Prosecution of Filmmaker Sued by Military to Proceed: Court
By Htet Khaung Lin 18 July 2019
YANGON—The court in Yangon’s Insein Township ruled on Thursday that the prosecution of a well-known filmmaker sued by the military in April will proceed.
U Min Htin Ko Ko Gyi is being prosecuted under Article 505(a) of the Penal Code, as his social media posts criticizing the Myanmar Army (or Tatmadaw) allegedly threaten to cause members of the military to mutiny or neglect their duties, defense lawyer U Robert San Aung said.
However, the plaintiff, Lieutenant Colonel Lin Tun of the Myanmar military’s Yangon Region Command, replied “No” when asked by the judge whether U Min Htin Ko Ko Gyi’s posts caused soldiers to mutiny or neglect their duties.
“When asked if it is true that the military commander-in-chief, who is the head of the Tatmadaw, did not give permission to prosecute [U Min Htin Ko Ko Gyi], the plaintiff replied that there is a division of labor in the Tatmadaw. As they have filed the charge, we have to refute it,” U Robert San Aung said.
When asked why he filed a second lawsuit under Article 505(a) after he had already filed a lawsuit under Article 66(d) of the Telecommunications Law, which covers defamation, Lt-Col Lin Tun said he did so because he was unhappy with U Min Htin Ko Ko Gyi’s posts.
In a video file shared by the “Justice for Min Htin Ko Ko Gyi” Facebook page, U Min Htin Ko Ko Gyi tells reporters: “The plaintiff said at the trial that he filed the charges because there are [only] two laws [that can be applied to prosecute me]. He said he would have filed three charges if there were three [laws], and four charges if there were four.”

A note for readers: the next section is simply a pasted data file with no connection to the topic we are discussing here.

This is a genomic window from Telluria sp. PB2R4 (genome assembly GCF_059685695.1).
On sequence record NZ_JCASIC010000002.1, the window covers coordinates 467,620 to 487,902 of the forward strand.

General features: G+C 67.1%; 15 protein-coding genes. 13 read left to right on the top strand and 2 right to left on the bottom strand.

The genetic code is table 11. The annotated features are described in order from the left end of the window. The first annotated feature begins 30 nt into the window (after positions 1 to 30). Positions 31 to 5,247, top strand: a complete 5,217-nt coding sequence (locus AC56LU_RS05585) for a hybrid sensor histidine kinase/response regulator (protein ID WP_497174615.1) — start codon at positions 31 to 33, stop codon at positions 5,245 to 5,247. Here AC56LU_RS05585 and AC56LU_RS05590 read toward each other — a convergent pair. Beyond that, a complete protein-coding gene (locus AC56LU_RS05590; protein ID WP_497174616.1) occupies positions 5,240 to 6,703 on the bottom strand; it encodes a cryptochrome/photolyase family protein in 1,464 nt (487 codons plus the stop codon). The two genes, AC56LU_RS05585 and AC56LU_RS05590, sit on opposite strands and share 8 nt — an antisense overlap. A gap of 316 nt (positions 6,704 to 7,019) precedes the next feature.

Lt-Col Lin Tun opened the first case in March at Insein Township Police Station under Article 66(d) over posts the filmmaker shared on social media deemed defamatory to the military.
The military officer later filed another lawsuit with Insein Township Court against him under Article 505(a).
According to U Robert San Aung, the Insein Township Police Station has not brought the charge under Article 66(d) to the court.
“Perhaps it is because police have not yet established the case under Article 66(d). I don’t know yet how this charge will proceed,” he told reporters.
At the next hearing in the trial, scheduled for Aug. 1, prosecution witness Major Aung Ye Kyaw will testify again. The defense plans to present two witnesses at that hearing, U Robert San Aung said.
U Min Htin Ko Ko Gyi, the founder of the annual Human Rights, Human Dignity International Film Festival, who has been openly critical of the military-drafted 2008 Constitution and the military’s role in politics, has been in detention for nearly three months in Insein Prison.
If convicted, he faces a maximum sentence of two years in prison under Article 505(a).
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